Metropol Parasol: Locally known as Las Setas, or the mushrooms, this is the most modern piece of architecture you will find in Seville. Brand new, and not something I would say you have to see, except at sunset! Remember a little while up when I said you could climb La Girlada, but there was something better? This is it. For all of 3 euros, you get to walk on top of the mushrooms and have an amazing view of the sunset over The Cathedral and La Giralda. Not to mention, the ticket also gets you a free postcard and drink once you get down, so it really pays for itself.
La Alameda: Where the Locals Hang Out
When you are ready to let your hair down and get away from the touristy stuff, you have to head over to La Alameda. Officially called La Alameda de Hercúles, because of the four large columns that mark the two entrances dating back to Roman times, this is an area bursting with life. The perfect place to go when you need to sit in the sun, with a caña in hand, and people watch. If you don’t know much about Spanish people, you will quickly learn that they are a social group. Whether it is Tuesday at 1pm or Friday night at 2am, this place is bustling with people from 1-99. My favorite place to go for breakfast/brunch is called La Piola. It sits at the top of the long stretch of bars, cafes, and restaurants, allowing me an amazing seat in the sun to people watch for hours. Most restaurants will offer a breakfast special where you can order a giant piece of bread, slathered with whatever you want on it (I always put the traditional tomato and olive oil on mine) plus a coffee, and it all came out to less than 2 euros. During the day, this is a popular location for art exhibits and different markets. As for night time, there are endless possibilities in the Alameda area. My friends and I always ended up at Fun Club, because we were looking for more alternative music, but there will be a club for any type of music, you just have to ask around. Another tip: don’t call it a club. A club in Spanish is where you can find prostitutes-you want a discoteca if you’re looking to dance. And if you’re not into dancing, that’s not a problem! Bars will stay open until at least 2am, and the city is covered in bars full of character. And when you are sick of that, join any of the groups sprawled out in the middle playing music and drinking from their bottelíns (the Andalusian way of drinking in the streets even though it is not technically legal). Most hostels will tell you to go to the Alfalfa area. Also full of bars, but even more so full of backpackers and Erasmus students. So if that is the crowd you are looking for, ask for Alfalfa, but if you are after a more local area, you want La Alameda.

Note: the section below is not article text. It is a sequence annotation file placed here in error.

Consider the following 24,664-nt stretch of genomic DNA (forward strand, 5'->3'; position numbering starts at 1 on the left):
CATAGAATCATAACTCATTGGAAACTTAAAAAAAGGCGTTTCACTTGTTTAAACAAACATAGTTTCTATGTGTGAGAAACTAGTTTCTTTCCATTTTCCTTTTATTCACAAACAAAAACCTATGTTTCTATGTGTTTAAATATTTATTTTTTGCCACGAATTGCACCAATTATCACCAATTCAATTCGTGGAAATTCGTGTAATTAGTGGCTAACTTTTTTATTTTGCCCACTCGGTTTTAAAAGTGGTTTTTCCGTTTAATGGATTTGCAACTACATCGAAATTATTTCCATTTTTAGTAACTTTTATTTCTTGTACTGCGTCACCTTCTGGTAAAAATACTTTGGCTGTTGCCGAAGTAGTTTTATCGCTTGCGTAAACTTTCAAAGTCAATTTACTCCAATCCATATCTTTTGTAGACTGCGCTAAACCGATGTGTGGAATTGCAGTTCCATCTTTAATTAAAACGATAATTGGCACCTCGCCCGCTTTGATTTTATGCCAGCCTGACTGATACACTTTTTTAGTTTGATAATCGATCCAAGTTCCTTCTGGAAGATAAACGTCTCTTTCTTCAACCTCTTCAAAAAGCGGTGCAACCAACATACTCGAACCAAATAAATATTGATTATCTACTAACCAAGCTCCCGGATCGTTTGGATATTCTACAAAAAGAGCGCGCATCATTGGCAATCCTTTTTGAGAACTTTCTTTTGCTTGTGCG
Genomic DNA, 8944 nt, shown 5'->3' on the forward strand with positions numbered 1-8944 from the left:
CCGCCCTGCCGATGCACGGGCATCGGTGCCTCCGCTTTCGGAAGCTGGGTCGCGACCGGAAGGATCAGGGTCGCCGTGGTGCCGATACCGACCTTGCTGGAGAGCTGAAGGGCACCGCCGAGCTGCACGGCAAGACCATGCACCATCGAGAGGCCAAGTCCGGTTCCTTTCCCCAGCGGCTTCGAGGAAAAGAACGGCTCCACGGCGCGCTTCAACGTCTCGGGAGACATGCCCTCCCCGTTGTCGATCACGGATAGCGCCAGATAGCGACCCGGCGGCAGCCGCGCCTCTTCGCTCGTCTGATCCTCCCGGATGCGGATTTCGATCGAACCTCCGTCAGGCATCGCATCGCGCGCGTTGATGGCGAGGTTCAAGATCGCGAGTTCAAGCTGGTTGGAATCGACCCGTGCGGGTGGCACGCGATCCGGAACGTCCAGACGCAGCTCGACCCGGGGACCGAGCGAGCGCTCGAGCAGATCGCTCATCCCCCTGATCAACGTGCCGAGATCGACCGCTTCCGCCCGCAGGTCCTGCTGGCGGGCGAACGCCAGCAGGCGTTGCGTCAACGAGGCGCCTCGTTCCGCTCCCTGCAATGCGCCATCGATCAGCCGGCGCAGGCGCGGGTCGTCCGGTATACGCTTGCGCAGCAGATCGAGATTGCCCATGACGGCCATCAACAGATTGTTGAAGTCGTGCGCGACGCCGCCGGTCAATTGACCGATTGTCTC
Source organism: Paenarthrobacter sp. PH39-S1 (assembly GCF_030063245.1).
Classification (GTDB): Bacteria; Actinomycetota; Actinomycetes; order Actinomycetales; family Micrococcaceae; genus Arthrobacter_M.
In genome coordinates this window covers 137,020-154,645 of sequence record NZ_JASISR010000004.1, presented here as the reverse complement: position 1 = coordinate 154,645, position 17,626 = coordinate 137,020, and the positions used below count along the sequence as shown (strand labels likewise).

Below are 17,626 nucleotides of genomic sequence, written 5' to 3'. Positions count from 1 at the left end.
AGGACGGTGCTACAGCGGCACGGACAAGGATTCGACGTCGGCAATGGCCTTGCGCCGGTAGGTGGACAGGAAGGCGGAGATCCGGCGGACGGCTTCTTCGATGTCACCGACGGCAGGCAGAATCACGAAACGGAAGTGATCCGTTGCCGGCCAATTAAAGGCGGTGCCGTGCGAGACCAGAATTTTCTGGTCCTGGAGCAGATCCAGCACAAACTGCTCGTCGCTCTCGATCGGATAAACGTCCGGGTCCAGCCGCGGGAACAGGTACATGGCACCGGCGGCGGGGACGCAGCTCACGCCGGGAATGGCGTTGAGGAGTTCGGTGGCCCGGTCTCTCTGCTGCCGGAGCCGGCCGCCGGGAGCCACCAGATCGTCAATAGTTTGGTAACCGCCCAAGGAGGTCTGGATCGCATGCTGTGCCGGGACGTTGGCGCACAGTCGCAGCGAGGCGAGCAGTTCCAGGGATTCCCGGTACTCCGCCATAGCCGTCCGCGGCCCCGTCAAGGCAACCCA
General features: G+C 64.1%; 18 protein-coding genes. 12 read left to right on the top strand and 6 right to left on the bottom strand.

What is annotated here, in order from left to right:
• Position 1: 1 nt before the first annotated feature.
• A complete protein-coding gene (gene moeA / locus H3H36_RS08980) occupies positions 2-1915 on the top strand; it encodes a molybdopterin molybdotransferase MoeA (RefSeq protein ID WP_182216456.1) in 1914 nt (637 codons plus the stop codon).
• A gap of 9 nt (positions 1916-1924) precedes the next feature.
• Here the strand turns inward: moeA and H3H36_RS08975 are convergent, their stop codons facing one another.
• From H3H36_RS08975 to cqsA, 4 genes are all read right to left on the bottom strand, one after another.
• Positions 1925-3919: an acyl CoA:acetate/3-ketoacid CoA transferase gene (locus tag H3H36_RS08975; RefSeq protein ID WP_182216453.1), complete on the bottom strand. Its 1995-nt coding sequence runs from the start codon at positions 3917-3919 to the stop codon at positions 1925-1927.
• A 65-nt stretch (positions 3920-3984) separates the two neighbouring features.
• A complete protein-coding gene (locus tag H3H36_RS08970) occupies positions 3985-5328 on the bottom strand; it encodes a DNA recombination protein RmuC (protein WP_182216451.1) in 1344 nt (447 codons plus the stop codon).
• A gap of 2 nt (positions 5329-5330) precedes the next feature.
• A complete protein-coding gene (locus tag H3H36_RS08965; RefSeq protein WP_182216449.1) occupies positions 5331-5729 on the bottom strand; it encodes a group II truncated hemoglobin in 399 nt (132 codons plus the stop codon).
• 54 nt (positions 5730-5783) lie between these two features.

This has been an incredibly quick overview of the major things to do in Seville. If you only have a 2-3 days, like most people passing through, you will undoubtably see some of the things aforementioned, but more important than all of those, you have to walk around. I cannot stress the importance of taking a few hours to discover the small, labyrinth like streets full of beautiful architecture, hidden gardens, and people laughing and talking to their neighbors. The sevillanos are a truly passionate people, and if you take anything away from Seville, it should be some good tapas and some swollen feet.
In my 5 months there I fell in love with the culture, the food, and more than anything else, the people, and I hope through this blog, and the inevitable blogs that will come after it, that you can make your way there and fall in love with it as well.